“I believe that most will participate and fulfill their new functions in the best way because the thermoelectric power plant school allows us to work anywhere.”
The end of an era
At the age of 40, Michael recalls his time at the Coronel facility, since he arrived in 2009 to work as a thermal operator of Unit 1 and later when he took on the commissioning and operation of the second power plant of the complex. "My job was to control the operating parameters of the facilities and equipment in service. We also analyzed the operational and economic impact to keep it within technical limits. Bocamina was like a family to me. We all thought we were going to retire at the plant because they were new facilities," he says.
With less than ten years of operation, the plant underwent an early voluntary closure process that ended Enel's coal-fired thermal generation in the country. Despite the nostalgia, Michael believes that the decarbonization process is the best route from an environmental and social perspective. "Dedicating ourselves to renewable energies, coupled with the fact that storage batteries in solar and wind farms will come later, will allow us to stop sacrificing the planet's time for future generations," he says.
The benefits of a just energy transition
Before joining Enel Green Power, Michael already knew solar energy because he completed a diploma course when they were not yet such massive installations. Although he is currently working in this area of energy generation, defining the maintenance activities for the equipment of all the company's photovoltaic parks, he has also had to study other tasks in his new functions.
“It was 13 years ago that I went from a job I already had mechanized to studying something new. Here I have received all the support to adapt in the best way.”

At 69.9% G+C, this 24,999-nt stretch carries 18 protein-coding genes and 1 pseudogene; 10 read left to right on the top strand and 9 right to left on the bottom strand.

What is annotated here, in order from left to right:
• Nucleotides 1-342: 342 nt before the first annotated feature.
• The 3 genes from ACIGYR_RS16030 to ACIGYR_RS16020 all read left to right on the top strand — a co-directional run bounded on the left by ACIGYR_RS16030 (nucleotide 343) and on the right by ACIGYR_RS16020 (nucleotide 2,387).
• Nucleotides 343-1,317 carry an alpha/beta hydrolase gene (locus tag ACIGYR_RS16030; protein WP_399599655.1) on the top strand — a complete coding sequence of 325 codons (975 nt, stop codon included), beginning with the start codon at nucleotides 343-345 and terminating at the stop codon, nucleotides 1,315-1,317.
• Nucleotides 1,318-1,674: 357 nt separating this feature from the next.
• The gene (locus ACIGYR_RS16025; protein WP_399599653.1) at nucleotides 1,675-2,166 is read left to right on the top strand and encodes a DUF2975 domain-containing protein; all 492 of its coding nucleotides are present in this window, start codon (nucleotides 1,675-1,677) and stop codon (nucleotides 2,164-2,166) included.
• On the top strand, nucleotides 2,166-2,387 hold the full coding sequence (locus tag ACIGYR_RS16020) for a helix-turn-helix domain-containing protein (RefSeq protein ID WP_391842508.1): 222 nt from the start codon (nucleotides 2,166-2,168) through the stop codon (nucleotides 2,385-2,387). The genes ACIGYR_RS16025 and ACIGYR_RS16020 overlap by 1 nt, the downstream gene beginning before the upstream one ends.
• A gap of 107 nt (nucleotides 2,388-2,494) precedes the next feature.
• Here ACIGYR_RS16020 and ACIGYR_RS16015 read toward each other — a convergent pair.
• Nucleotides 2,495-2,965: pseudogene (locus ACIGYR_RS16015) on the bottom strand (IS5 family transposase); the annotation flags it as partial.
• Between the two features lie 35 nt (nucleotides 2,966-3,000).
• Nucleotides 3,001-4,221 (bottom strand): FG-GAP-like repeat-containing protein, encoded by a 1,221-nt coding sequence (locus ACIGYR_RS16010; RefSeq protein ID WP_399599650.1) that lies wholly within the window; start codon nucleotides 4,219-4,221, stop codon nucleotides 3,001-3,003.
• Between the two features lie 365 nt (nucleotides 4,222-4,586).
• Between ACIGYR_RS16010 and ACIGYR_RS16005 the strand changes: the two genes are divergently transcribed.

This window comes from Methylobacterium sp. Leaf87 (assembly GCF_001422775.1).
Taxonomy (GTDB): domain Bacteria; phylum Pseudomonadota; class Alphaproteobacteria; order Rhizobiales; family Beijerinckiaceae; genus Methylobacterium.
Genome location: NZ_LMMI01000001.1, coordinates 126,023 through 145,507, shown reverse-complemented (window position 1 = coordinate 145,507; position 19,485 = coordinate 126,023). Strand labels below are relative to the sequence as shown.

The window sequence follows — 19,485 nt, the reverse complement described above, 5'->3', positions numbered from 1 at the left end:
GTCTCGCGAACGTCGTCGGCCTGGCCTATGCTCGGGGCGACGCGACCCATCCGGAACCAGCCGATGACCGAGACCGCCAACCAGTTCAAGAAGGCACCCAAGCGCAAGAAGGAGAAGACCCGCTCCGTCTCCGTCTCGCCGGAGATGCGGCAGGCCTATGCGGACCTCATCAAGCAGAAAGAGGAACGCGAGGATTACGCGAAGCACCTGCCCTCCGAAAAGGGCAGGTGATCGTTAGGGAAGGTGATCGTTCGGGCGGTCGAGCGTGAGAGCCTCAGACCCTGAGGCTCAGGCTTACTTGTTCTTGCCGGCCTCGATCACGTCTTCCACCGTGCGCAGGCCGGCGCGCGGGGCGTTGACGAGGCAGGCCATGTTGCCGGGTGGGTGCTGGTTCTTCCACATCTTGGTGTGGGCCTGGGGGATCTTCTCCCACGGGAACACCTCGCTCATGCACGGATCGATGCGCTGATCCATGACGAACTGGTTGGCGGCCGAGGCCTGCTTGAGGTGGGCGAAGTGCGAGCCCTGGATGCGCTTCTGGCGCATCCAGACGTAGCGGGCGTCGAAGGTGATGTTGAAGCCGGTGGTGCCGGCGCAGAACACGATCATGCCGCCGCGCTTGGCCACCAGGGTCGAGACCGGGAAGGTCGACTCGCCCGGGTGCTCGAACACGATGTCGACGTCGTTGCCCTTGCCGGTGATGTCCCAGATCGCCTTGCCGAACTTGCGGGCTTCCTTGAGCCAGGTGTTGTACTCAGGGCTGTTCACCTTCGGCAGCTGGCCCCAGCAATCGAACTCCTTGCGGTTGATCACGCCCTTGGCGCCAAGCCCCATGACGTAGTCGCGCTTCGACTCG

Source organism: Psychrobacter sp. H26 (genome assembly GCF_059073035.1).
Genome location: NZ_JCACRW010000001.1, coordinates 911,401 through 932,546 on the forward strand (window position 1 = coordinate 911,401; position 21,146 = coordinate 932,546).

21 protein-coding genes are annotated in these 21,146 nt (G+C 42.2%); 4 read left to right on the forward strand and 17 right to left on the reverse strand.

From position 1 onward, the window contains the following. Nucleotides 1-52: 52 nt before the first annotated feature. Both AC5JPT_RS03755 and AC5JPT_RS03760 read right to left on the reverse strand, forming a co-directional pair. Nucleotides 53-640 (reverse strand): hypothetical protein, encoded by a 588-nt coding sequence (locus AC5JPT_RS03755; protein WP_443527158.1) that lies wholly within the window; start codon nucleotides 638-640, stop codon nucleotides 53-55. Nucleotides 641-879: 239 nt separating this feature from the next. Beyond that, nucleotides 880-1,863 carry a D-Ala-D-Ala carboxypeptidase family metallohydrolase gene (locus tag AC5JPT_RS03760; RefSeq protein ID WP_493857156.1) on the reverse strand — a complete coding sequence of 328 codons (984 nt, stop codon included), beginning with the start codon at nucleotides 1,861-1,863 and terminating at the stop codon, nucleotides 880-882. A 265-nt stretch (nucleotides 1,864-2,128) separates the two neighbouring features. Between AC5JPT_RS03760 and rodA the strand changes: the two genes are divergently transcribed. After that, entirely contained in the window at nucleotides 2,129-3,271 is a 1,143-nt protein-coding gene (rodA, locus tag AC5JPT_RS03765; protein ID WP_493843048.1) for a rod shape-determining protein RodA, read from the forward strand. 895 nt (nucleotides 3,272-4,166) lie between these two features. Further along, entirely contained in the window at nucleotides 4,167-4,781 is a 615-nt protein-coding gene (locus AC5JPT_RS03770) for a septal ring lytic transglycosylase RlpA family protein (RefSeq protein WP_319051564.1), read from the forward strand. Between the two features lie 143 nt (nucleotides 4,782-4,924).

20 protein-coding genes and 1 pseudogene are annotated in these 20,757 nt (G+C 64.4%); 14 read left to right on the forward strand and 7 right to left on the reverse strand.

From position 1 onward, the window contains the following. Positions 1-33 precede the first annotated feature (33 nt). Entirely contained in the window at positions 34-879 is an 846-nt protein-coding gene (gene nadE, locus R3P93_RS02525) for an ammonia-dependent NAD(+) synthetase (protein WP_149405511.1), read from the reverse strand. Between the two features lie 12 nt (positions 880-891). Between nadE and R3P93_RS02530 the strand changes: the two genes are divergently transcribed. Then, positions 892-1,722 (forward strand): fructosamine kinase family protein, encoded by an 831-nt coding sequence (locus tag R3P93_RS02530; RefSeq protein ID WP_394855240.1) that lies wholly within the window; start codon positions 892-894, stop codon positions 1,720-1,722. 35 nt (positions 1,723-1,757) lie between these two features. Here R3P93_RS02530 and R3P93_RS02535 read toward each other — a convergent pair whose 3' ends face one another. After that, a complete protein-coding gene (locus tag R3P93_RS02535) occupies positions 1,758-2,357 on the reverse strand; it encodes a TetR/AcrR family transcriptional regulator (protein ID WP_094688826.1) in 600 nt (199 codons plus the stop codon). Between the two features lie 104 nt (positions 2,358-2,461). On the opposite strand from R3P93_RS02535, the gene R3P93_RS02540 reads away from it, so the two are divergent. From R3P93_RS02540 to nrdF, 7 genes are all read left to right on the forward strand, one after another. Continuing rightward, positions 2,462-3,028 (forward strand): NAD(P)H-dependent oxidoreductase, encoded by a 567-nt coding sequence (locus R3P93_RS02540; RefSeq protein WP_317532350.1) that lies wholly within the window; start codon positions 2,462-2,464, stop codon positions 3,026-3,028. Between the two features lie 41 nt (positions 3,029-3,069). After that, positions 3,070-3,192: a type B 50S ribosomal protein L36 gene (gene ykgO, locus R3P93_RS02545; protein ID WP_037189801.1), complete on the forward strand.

Michael is happy about a decision that changed his life. He went from having a 12-hour working day, with endless requirements for the operation of Bocamina II, to a hybrid system, unknown to him until a few months ago. Michael works eight days a month in the Enel Chile building in Santiago or at the different photovoltaic plants installed in Antofagasta and Atacama. The rest of the month, he does it remotely at his home in Concepción without having to be away from his family. "Those attributes convinced me to keep contributing and working. I feel more like part of the team. I am enjoying everything happening in my life, seeing the glass full of everything coming," he says. In addition, he avoids a daily commute of an hour and a half from his home to Bocamina. "Even that has benefited me," he adds.
A lifelong Concepción native and father of three, this Fernández Vial fan highlights the welcome he has received in Enel Green Power's solar team. He values the labor reconversion process designed by the company for the future of its collaborators as an example to be followed by other organizations in the country.
"Before Bocamina, I came from another company where workers left after projects ended. There was nothing else. Other businesses should have the same considerations that Enel Chile has with its staff because people have families and responsibilities", Michael closes.